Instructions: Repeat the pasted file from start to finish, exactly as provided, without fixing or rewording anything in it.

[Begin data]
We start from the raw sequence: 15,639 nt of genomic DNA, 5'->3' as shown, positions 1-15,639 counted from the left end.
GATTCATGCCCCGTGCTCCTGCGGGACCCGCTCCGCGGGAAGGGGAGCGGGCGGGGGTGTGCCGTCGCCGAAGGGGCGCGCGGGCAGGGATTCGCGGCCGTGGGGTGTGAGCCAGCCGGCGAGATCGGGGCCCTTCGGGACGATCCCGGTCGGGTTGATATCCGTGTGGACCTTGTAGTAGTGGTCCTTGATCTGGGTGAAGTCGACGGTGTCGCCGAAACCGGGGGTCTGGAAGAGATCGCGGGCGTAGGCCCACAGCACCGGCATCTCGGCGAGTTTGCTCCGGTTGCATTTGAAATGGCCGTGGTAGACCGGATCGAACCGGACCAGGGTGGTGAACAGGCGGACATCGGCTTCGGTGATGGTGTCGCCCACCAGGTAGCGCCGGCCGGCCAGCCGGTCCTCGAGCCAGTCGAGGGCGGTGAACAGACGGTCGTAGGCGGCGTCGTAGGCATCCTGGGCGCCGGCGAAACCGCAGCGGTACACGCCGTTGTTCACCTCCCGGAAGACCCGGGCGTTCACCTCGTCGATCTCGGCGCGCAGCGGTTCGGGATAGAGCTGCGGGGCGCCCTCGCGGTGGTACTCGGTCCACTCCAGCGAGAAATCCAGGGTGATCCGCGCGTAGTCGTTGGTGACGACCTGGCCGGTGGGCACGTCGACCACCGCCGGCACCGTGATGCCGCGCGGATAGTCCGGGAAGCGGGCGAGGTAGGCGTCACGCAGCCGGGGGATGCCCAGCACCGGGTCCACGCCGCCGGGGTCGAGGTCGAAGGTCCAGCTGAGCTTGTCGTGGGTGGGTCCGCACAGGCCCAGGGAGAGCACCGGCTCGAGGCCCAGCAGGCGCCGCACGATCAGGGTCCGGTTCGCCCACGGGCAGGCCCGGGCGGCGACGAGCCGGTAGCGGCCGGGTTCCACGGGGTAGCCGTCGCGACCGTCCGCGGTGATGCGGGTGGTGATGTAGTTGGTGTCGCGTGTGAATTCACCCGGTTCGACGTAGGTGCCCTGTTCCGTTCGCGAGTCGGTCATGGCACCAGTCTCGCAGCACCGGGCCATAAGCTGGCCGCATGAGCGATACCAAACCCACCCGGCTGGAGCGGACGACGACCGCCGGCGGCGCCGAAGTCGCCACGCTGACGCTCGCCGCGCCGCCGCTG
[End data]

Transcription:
We start from the raw sequence: 15,639 nt of genomic DNA, 5'->3' as shown, positions 1-15,639 counted from the left end.
GATTCATGCCCCGTGCTCCTGCGGGACCCGCTCCGCGGGAAGGGGAGCGGGCGGGGGTGTGCCGTCGCCGAAGGGGCGCGCGGGCAGGGATTCGCGGCCGTGGGGTGTGAGCCAGCCGGCGAGATCGGGGCCCTTCGGGACGATCCCGGTCGGGTTGATATCCGTGTGGACCTTGTAGTAGTGGTCCTTGATCTGGGTGAAGTCGACGGTGTCGCCGAAACCGGGGGTCTGGAAGAGATCGCGGGCGTAGGCCCACAGCACCGGCATCTCGGCGAGTTTGCTCCGGTTGCATTTGAAATGGCCGTGGTAGACCGGATCGAACCGGACCAGGGTGGTGAACAGGCGGACATCGGCTTCGGTGATGGTGTCGCCCACCAGGTAGCGCCGGCCGGCCAGCCGGTCCTCGAGCCAGTCGAGGGCGGTGAACAGACGGTCGTAGGCGGCGTCGTAGGCATCCTGGGCGCCGGCGAAACCGCAGCGGTACACGCCGTTGTTCACCTCCCGGAAGACCCGGGCGTTCACCTCGTCGATCTCGGCGCGCAGCGGTTCGGGATAGAGCTGCGGGGCGCCCTCGCGGTGGTACTCGGTCCACTCCAGCGAGAAATCCAGGGTGATCCGCGCGTAGTCGTTGGTGACGACCTGGCCGGTGGGCACGTCGACCACCGCCGGCACCGTGATGCCGCGCGGATAGTCCGGGAAGCGGGCGAGGTAGGCGTCACGCAGCCGGGGGATGCCCAGCACCGGGTCCACGCCGCCGGGGTCGAGGTCGAAGGTCCAGCTGAGCTTGTCGTGGGTGGGTCCGCACAGGCCCAGGGAGAGCACCGGCTCGAGGCCCAGCAGGCGCCGCACGATCAGGGTCCGGTTCGCCCACGGGCAGGCCCGGGCGGCGACGAGCCGGTAGCGGCCGGGTTCCACGGGGTAGCCGTCGCGACCGTCCGCGGTGATGCGGGTGGTGATGTAGTTGGTGTCGCGTGTGAATTCACCCGGTTCGACGTAGGTGCCCTGTTCCGTTCGCGAGTCGGTCATGGCACCAGTCTCGCAGCACCGGGCCATAAGCTGGCCGCATGAGCGATACCAAACCCACCCGGCTGGAGCGGACGACGACCGCCGGCGGCGCCGAAGTCGCCACGCTGACGCTCGCCGCGCCGCCGCTG